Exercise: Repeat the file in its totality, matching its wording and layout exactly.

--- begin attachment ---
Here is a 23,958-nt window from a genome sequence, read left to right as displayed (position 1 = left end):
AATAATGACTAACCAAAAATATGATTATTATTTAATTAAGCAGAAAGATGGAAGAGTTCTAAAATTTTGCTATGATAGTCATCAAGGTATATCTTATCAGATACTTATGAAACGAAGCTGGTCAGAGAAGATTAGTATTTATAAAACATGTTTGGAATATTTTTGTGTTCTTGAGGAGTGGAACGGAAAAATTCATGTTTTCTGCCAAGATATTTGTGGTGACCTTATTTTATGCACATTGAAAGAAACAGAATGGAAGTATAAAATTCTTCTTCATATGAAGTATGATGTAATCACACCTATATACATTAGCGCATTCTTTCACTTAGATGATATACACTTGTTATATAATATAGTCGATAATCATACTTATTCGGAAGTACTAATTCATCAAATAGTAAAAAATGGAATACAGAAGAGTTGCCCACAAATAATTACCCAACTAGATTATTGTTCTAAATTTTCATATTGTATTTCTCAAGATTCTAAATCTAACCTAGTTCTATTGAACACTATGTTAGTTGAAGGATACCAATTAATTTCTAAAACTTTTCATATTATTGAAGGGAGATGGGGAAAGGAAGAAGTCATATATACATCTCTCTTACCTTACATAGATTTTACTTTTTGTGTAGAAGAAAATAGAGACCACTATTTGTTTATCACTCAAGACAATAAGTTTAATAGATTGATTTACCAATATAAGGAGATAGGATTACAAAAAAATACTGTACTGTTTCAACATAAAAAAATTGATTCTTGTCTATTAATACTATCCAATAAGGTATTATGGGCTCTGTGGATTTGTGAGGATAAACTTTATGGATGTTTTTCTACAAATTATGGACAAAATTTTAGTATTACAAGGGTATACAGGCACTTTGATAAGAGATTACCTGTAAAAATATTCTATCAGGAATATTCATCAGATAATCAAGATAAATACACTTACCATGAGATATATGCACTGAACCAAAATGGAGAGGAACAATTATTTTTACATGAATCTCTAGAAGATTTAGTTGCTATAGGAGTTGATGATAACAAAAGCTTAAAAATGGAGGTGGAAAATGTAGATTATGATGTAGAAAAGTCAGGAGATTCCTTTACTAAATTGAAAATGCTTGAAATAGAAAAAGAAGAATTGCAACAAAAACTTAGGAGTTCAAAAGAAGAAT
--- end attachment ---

Here is a 23,958-nt window from a genome sequence, read left to right as displayed (position 1 = left end):
AATAATGACTAACCAAAAATATGATTATTATTTAATTAAGCAGAAAGATGGAAGAGTTCTAAAATTTTGCTATGATAGTCATCAAGGTATATCTTATCAGATACTTATGAAACGAAGCTGGTCAGAGAAGATTAGTATTTATAAAACATGTTTGGAATATTTTTGTGTTCTTGAGGAGTGGAACGGAAAAATTCATGTTTTCTGCCAAGATATTTGTGGTGACCTTATTTTATGCACATTGAAAGAAACAGAATGGAAGTATAAAATTCTTCTTCATATGAAGTATGATGTAATCACACCTATATACATTAGCGCATTCTTTCACTTAGATGATATACACTTGTTATATAATATAGTCGATAATCATACTTATTCGGAAGTACTAATTCATCAAATAGTAAAAAATGGAATACAGAAGAGTTGCCCACAAATAATTACCCAACTAGATTATTGTTCTAAATTTTCATATTGTATTTCTCAAGATTCTAAATCTAACCTAGTTCTATTGAACACTATGTTAGTTGAAGGATACCAATTAATTTCTAAAACTTTTCATATTATTGAAGGGAGATGGGGAAAGGAAGAAGTCATATATACATCTCTCTTACCTTACATAGATTTTACTTTTTGTGTAGAAGAAAATAGAGACCACTATTTGTTTATCACTCAAGACAATAAGTTTAATAGATTGATTTACCAATATAAGGAGATAGGATTACAAAAAAATACTGTACTGTTTCAACATAAAAAAATTGATTCTTGTCTATTAATACTATCCAATAAGGTATTATGGGCTCTGTGGATTTGTGAGGATAAACTTTATGGATGTTTTTCTACAAATTATGGACAAAATTTTAGTATTACAAGGGTATACAGGCACTTTGATAAGAGATTACCTGTAAAAATATTCTATCAGGAATATTCATCAGATAATCAAGATAAATACACTTACCATGAGATATATGCACTGAACCAAAATGGAGAGGAACAATTATTTTTACATGAATCTCTAGAAGATTTAGTTGCTATAGGAGTTGATGATAACAAAAGCTTAAAAATGGAGGTGGAAAATGTAGATTATGATGTAGAAAAGTCAGGAGATTCCTTTACTAAATTGAAAATGCTTGAAATAGAAAAAGAAGAATTGCAACAAAAACTTAGGAGTTCAAAAGAAGAAT